According to the Web site, Facebook Open Platform includes "the API infrastructure, the FQL parser, the FBML parser, and FBJS." All components except the Facebook Markup Language parser are licensed under the Common Public Attribution License, and the FBML parser is available under the Mozilla Public License.
If you'll recall, SocialText walked the CPAL through the Open Source Initiative approval process last year after OSI chairman Michael Tiemann vowed to be more protective of the open source label. The license requires that those using code to "include attribution to [the originator] in any modifications." Because it explicitly provides that network deployment of modifications licensed thereunder constitutes distribution, the CPAL also applies to Web services.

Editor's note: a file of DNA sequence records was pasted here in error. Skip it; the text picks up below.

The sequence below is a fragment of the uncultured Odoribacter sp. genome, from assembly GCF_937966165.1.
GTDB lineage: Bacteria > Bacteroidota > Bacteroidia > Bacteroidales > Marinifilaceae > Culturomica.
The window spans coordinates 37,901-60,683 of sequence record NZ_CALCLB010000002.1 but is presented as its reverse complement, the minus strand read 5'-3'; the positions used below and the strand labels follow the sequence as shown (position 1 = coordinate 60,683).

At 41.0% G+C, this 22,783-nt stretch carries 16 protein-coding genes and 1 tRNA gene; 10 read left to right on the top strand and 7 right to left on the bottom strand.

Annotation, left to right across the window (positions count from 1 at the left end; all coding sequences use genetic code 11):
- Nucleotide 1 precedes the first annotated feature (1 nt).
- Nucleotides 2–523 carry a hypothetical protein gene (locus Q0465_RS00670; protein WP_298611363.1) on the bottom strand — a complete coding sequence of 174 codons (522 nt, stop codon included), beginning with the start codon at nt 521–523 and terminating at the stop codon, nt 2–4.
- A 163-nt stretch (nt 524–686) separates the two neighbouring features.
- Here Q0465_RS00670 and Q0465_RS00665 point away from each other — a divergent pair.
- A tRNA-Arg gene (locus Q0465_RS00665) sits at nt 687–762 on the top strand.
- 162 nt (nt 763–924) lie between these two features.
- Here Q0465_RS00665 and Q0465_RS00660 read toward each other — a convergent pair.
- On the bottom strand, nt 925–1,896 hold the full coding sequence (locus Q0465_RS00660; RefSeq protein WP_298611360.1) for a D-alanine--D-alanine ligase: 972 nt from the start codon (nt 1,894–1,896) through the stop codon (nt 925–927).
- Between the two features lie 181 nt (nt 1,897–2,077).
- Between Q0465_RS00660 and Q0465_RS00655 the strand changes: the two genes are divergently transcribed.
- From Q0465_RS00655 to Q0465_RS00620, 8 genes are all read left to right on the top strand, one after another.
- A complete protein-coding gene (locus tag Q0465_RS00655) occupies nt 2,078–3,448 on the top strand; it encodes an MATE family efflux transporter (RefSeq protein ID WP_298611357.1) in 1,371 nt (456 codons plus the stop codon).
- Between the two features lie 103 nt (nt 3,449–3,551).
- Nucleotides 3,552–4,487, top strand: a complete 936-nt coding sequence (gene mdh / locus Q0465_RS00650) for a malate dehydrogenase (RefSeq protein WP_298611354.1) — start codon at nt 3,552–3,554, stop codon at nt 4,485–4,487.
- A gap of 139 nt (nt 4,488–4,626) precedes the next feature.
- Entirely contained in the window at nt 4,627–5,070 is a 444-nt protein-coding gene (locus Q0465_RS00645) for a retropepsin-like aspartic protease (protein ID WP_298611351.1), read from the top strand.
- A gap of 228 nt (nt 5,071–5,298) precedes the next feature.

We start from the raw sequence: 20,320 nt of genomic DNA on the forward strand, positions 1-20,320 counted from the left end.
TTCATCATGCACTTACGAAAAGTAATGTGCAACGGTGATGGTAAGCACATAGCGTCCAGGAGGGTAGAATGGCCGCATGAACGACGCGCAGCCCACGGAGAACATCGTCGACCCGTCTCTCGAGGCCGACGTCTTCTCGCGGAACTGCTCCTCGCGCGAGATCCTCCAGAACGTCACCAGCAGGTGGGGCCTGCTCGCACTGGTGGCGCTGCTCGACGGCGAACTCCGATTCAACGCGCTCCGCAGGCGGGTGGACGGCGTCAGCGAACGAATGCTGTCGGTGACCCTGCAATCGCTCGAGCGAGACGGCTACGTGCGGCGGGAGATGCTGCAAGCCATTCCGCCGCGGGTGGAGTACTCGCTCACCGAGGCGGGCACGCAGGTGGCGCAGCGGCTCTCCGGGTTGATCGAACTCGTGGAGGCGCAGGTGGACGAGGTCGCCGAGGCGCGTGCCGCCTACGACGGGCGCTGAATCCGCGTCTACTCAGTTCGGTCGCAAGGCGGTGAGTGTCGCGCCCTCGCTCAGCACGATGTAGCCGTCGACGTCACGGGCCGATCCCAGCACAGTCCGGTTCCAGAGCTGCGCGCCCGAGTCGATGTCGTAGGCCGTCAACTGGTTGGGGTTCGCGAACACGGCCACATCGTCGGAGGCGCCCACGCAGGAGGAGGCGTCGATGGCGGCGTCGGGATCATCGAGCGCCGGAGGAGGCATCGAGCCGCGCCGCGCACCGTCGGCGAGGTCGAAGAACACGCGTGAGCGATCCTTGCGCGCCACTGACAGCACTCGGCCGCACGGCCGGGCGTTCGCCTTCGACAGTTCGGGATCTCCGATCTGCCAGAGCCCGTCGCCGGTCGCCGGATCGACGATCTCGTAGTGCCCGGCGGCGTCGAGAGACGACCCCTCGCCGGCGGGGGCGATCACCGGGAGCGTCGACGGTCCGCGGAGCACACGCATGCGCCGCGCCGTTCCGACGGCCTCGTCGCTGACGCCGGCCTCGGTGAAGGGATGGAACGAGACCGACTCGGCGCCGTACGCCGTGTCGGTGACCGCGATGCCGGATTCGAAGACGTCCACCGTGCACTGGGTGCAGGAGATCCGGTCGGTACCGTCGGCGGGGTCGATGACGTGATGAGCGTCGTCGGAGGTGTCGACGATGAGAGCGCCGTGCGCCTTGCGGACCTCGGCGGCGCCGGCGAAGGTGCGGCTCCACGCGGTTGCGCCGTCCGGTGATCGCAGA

Arrington points out that though Facebook's stated reason for the release is "to give back," the more predominant motive isn't all that altruistic -- namely, competing with the Google and Yahoo collaboration called OpenSocial.